I did not expect the browser extension to provide great privacy. Still, finding four (!) different mechanisms allowing the Honey server to run arbitrary code on any website exceeded my expectations by far. It even uses AES for obfuscation.


“So that’s where this Honey privacy statement is clearly wrong: while the data collected doesn’t contain your email address, Honey makes sure to associate it with your account among other things. And the account is tied to your email address.”

“So is this some outdated functionality that is no longer in use and that nobody bothered removing yet? Very likely. Yet it could jump to life any time to collect more detailed information about your browsing habits.”

“Why did they even bother with this complicated approach? Beats me. I can only imagine that they had trouble with shops using CSP in a way that prohibited execution of arbitrary scripts. So they decided to run the scripts outside the browser where CSP couldn’t stop them.”

“Are you saying document.querySelector()? No, guess again. Is anybody saying jQuery? Yes, of course it is using jQuery for extension code as well! And that means that every selector could be potentially booby-trapped.”

“This time, there is no point decoding the base64-encoded data: the result will be binary garbage. As it turns out, the data here has been encrypted using AES, with the start of the string serving as the key.”

“So here is a mechanism, providing the server with a simple way to run arbitrary JavaScript code on any website it likes, immediately after the page loads and with sufficient obfuscation that nobody will notice anything odd. Mission accomplished?”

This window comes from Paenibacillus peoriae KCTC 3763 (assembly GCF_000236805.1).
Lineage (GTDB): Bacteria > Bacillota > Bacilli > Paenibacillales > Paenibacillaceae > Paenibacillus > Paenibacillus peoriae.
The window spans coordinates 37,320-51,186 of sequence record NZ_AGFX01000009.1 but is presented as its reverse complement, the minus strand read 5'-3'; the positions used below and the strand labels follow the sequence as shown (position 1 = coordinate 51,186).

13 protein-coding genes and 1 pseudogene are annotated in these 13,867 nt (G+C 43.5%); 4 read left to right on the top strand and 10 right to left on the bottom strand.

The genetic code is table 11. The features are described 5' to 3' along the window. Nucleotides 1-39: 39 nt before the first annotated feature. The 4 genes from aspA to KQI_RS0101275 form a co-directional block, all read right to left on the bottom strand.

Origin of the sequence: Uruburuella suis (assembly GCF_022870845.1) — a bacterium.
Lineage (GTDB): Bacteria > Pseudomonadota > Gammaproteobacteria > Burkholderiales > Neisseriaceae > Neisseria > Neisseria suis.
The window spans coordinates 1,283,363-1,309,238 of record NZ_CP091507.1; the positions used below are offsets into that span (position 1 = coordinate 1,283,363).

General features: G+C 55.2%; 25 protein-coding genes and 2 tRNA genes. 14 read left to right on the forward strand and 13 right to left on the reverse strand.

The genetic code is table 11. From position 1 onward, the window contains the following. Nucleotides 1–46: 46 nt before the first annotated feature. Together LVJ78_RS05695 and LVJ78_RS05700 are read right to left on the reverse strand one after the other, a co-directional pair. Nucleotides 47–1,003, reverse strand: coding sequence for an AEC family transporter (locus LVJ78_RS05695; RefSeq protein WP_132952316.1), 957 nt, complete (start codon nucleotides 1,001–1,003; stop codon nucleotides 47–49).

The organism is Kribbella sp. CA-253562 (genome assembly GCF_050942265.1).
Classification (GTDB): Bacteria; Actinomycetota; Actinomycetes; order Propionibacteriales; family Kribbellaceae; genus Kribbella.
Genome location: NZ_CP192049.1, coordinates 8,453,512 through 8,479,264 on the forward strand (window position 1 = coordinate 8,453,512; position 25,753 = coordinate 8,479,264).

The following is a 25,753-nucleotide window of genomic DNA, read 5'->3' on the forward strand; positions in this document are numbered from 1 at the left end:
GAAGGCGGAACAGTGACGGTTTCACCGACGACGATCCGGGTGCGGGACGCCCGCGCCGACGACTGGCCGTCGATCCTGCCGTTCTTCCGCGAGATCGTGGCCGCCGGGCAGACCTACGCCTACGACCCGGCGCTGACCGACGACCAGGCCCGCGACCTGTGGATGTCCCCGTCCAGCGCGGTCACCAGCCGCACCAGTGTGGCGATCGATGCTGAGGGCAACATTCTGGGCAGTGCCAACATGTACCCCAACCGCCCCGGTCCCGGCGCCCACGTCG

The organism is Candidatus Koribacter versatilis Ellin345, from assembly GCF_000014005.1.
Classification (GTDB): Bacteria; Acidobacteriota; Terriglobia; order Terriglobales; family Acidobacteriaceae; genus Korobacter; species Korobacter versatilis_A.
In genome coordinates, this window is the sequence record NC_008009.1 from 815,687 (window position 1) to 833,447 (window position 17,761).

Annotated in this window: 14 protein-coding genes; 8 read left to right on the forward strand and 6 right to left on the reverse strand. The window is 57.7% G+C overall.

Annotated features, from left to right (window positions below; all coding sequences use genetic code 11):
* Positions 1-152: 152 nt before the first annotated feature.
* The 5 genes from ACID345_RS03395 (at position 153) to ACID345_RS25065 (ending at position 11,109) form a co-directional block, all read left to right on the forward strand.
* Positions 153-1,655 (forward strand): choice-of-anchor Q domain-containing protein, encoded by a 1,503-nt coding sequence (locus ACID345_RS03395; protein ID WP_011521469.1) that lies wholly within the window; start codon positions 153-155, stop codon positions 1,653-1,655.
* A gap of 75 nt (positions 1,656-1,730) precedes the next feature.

“And so the Honey extension also has [obfuscated JavaScript] VIM code that will run in the context of the extension’s background page. It seems that the purpose of this code is extracting user identifiers from various advertising cookies.”


“… this allows it to load any script from PayPal at will. These scripts will be able to do anything that the extension can do: read or change website cookies, track the user’s browsing in arbitrary ways, inject code into websites or even modify server responses.”

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“On a side note, I couldn’t fail to notice one more interesting feature not mentioned in the privacy policy. Honey tracks ad blocker usage, and it will even re-run certain tracking requests from the extension if blocked by an ad blocker. So much for your privacy choices.”

“In the end, I found that the Honey browser extension gives its server very far reaching privileges, but I did not find any evidence of these privileges being misused. So is it all fine and nothing to worry about? Unfortunately, it’s not that easy.”

“So it’s very surprising that the browser extension in its current form is not merely allowed on Add-ons but also marked as Verified. I wonder what kind of review process this extension got that none of the remote code execution mechanisms have been detected.”

“Edit (2020-10-28): As @hfiguiere@twitter.com pointed out, extensions acquire this Verified badge by paying for the review. All the more interesting to learn what kind of review has been paid here.”

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